The Federal-Level R&D Tax Credit Program (the “Program’) was born out of the Economy Recovery Act of 1981 under the President Reagan Administration over 40 years ago. The Program has been credited to helping the US economy not only come out of our then deep recession of the early 1980’s, but also helped foster enormous growth across diverse industry sectors within the US economy for the last four decades!
Consequently, it is not surprising that there is strong bi-partisan support to reinstate the Program retroactively to January 1st of 2022 (i.e., the effective date requiring capitalization treatment of R&D expenditures as required under President Trump’s TCJA of 2017). This past May, dozens of House members sent a letter to party leaders calling for immediate action to restore a more generous tax break for US-based companies’ research and development spending.
The bipartisan letter led by Reps. John B. Larson, D-Conn., and Ron Estes, R-Kan., and signed by 67 other lawmakers argues that reviving businesses’ ability to fully and immediately deduct research and development costs is a matter of global competitiveness, particularly as the U.S. tries to compete economically with India’s and China’s growth.
In the meantime, a bipartisan Senate duo teed up a nonbinding motion to instruct conferees to restore the Program as part of a bill aimed at boosting U.S. industrial competitiveness in part by providing financial aid for domestic semiconductor manufacturing. The letter to Speaker Nancy Pelosi and House Minority Leader Kevin McCarthy comes as the House and Senate are beginning negotiations to reconcile differences between competitiveness bills.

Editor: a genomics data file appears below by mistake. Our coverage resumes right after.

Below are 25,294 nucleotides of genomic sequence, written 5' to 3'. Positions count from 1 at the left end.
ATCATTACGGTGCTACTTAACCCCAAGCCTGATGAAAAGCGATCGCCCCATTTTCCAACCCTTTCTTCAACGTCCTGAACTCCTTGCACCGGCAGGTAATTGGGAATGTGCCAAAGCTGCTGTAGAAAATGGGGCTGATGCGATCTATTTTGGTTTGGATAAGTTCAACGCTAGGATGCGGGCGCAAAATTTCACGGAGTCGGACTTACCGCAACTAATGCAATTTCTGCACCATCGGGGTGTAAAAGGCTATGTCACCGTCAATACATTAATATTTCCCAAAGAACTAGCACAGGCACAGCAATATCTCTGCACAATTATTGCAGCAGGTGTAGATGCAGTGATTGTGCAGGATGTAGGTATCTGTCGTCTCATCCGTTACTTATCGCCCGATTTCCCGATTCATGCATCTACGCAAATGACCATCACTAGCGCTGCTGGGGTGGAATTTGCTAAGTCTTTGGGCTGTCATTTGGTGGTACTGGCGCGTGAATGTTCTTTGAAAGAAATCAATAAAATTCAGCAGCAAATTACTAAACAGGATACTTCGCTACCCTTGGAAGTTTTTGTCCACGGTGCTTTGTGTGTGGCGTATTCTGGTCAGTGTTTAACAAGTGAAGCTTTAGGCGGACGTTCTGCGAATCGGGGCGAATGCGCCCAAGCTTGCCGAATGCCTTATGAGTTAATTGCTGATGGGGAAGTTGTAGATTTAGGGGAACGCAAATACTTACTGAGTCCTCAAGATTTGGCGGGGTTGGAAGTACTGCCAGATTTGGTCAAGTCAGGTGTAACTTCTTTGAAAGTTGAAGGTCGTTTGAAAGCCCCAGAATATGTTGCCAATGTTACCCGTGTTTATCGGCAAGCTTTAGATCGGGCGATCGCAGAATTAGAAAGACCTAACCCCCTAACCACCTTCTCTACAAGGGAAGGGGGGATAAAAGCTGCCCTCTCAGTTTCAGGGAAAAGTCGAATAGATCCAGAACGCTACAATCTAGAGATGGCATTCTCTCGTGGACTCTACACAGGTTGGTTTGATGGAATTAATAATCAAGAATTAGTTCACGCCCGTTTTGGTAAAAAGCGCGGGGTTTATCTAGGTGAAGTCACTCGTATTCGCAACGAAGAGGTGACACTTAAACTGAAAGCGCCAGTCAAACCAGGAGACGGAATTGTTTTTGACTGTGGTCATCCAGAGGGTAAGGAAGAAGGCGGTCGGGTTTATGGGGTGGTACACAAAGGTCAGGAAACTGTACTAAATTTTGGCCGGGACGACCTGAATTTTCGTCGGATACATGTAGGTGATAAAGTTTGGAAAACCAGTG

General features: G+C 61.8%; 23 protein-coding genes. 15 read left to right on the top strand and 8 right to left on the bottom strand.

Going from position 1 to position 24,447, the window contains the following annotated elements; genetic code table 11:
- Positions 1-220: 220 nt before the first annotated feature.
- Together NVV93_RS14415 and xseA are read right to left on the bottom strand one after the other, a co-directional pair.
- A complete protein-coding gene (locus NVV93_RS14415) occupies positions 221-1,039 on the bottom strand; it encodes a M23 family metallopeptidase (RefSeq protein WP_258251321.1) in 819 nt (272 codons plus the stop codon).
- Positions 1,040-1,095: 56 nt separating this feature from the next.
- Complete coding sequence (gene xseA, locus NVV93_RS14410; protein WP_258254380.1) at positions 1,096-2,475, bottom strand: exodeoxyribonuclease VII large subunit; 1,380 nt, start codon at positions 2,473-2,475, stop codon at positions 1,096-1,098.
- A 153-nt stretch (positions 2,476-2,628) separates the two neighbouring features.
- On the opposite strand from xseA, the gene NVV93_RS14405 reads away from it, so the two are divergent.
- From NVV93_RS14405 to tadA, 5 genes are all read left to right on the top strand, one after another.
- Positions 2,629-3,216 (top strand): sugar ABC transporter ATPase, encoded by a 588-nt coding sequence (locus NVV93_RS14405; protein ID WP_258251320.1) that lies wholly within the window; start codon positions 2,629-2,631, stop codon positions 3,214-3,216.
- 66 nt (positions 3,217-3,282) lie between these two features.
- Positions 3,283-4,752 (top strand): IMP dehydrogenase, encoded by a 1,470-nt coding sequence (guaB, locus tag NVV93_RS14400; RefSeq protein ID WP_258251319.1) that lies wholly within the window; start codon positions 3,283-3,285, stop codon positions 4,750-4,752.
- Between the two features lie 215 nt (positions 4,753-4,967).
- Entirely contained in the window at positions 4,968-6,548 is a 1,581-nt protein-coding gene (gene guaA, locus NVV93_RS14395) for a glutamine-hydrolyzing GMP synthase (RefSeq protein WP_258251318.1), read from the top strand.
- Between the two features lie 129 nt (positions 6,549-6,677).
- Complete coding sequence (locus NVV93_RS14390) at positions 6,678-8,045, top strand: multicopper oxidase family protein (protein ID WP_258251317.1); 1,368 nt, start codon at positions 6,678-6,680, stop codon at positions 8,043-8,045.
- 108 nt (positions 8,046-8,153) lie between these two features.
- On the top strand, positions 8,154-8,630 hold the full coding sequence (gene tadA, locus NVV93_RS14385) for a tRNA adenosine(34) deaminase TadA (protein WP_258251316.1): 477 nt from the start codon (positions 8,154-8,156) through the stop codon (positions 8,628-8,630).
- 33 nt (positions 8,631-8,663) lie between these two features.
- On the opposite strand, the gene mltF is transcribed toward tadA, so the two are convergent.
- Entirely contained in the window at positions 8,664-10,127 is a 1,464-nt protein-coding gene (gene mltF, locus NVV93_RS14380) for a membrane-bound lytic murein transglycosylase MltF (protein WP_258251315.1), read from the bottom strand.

The nonpartisan Joint Committee on Taxation estimates that the absence of full and immediate expensing will cost companies $29 billion by the end of the third quarter this year, with about $8 billion already due at tax time last month.
While the elimination of the Program could result in job losses and a competitive disadvantage globally, all indications on the Hill are pointing to strong bi-partisan support to reinstate the Program retroactively back to January 1, 2022 through December 31, 2025. My bold prediction is that the Program will be reinstated with other tax extenders after the midterm elections in November with unified bills ultimately passed into law by President Biden during the upcoming holiday season in December which will bring much needed joy to all for the holidays.
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